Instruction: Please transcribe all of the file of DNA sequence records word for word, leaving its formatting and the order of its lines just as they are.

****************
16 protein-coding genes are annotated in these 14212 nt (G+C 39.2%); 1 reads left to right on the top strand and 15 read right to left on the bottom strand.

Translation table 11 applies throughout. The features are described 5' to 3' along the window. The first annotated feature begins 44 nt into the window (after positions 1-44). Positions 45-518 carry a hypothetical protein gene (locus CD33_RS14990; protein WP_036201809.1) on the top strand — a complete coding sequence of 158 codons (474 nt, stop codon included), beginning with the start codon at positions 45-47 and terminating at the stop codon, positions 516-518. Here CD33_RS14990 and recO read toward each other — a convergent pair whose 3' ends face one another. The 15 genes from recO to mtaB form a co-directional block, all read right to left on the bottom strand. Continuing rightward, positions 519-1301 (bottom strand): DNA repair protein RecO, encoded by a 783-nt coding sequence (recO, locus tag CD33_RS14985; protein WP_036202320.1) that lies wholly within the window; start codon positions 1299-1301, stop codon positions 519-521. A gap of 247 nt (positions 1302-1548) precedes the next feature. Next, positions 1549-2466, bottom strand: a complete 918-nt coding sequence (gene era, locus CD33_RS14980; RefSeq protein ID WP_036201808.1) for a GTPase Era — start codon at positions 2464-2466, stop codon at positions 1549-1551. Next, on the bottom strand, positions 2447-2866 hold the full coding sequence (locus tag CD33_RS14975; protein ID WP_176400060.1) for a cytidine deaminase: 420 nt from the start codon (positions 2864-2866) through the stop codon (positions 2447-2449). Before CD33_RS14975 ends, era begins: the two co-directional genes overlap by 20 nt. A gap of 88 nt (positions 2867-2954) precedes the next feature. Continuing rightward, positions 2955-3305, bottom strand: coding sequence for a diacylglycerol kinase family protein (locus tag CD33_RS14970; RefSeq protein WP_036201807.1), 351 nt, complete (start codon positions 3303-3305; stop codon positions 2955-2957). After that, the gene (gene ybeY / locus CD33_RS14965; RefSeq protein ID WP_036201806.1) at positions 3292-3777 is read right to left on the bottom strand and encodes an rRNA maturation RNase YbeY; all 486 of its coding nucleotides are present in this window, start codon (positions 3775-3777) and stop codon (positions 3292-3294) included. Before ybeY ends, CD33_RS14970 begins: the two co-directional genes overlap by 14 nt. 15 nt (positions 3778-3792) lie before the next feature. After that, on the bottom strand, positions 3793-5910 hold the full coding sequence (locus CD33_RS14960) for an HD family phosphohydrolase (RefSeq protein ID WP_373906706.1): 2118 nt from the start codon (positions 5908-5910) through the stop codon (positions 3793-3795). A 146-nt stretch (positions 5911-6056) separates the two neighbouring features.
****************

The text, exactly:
16 protein-coding genes are annotated in these 14212 nt (G+C 39.2%); 1 reads left to right on the top strand and 15 read right to left on the bottom strand.

Translation table 11 applies throughout. The features are described 5' to 3' along the window. The first annotated feature begins 44 nt into the window (after positions 1-44). Positions 45-518 carry a hypothetical protein gene (locus CD33_RS14990; protein WP_036201809.1) on the top strand — a complete coding sequence of 158 codons (474 nt, stop codon included), beginning with the start codon at positions 45-47 and terminating at the stop codon, positions 516-518. Here CD33_RS14990 and recO read toward each other — a convergent pair whose 3' ends face one another. The 15 genes from recO to mtaB form a co-directional block, all read right to left on the bottom strand. Continuing rightward, positions 519-1301 (bottom strand): DNA repair protein RecO, encoded by a 783-nt coding sequence (recO, locus tag CD33_RS14985; protein WP_036202320.1) that lies wholly within the window; start codon positions 1299-1301, stop codon positions 519-521. A gap of 247 nt (positions 1302-1548) precedes the next feature. Next, positions 1549-2466, bottom strand: a complete 918-nt coding sequence (gene era, locus CD33_RS14980; RefSeq protein ID WP_036201808.1) for a GTPase Era — start codon at positions 2464-2466, stop codon at positions 1549-1551. Next, on the bottom strand, positions 2447-2866 hold the full coding sequence (locus tag CD33_RS14975; protein ID WP_176400060.1) for a cytidine deaminase: 420 nt from the start codon (positions 2864-2866) through the stop codon (positions 2447-2449). Before CD33_RS14975 ends, era begins: the two co-directional genes overlap by 20 nt. A gap of 88 nt (positions 2867-2954) precedes the next feature. Continuing rightward, positions 2955-3305, bottom strand: coding sequence for a diacylglycerol kinase family protein (locus tag CD33_RS14970; RefSeq protein WP_036201807.1), 351 nt, complete (start codon positions 3303-3305; stop codon positions 2955-2957). After that, the gene (gene ybeY / locus CD33_RS14965; RefSeq protein ID WP_036201806.1) at positions 3292-3777 is read right to left on the bottom strand and encodes an rRNA maturation RNase YbeY; all 486 of its coding nucleotides are present in this window, start codon (positions 3775-3777) and stop codon (positions 3292-3294) included. Before ybeY ends, CD33_RS14970 begins: the two co-directional genes overlap by 14 nt. 15 nt (positions 3778-3792) lie before the next feature. After that, on the bottom strand, positions 3793-5910 hold the full coding sequence (locus CD33_RS14960) for an HD family phosphohydrolase (RefSeq protein ID WP_373906706.1): 2118 nt from the start codon (positions 5908-5910) through the stop codon (positions 3793-3795). A 146-nt stretch (positions 5911-6056) separates the two neighbouring features.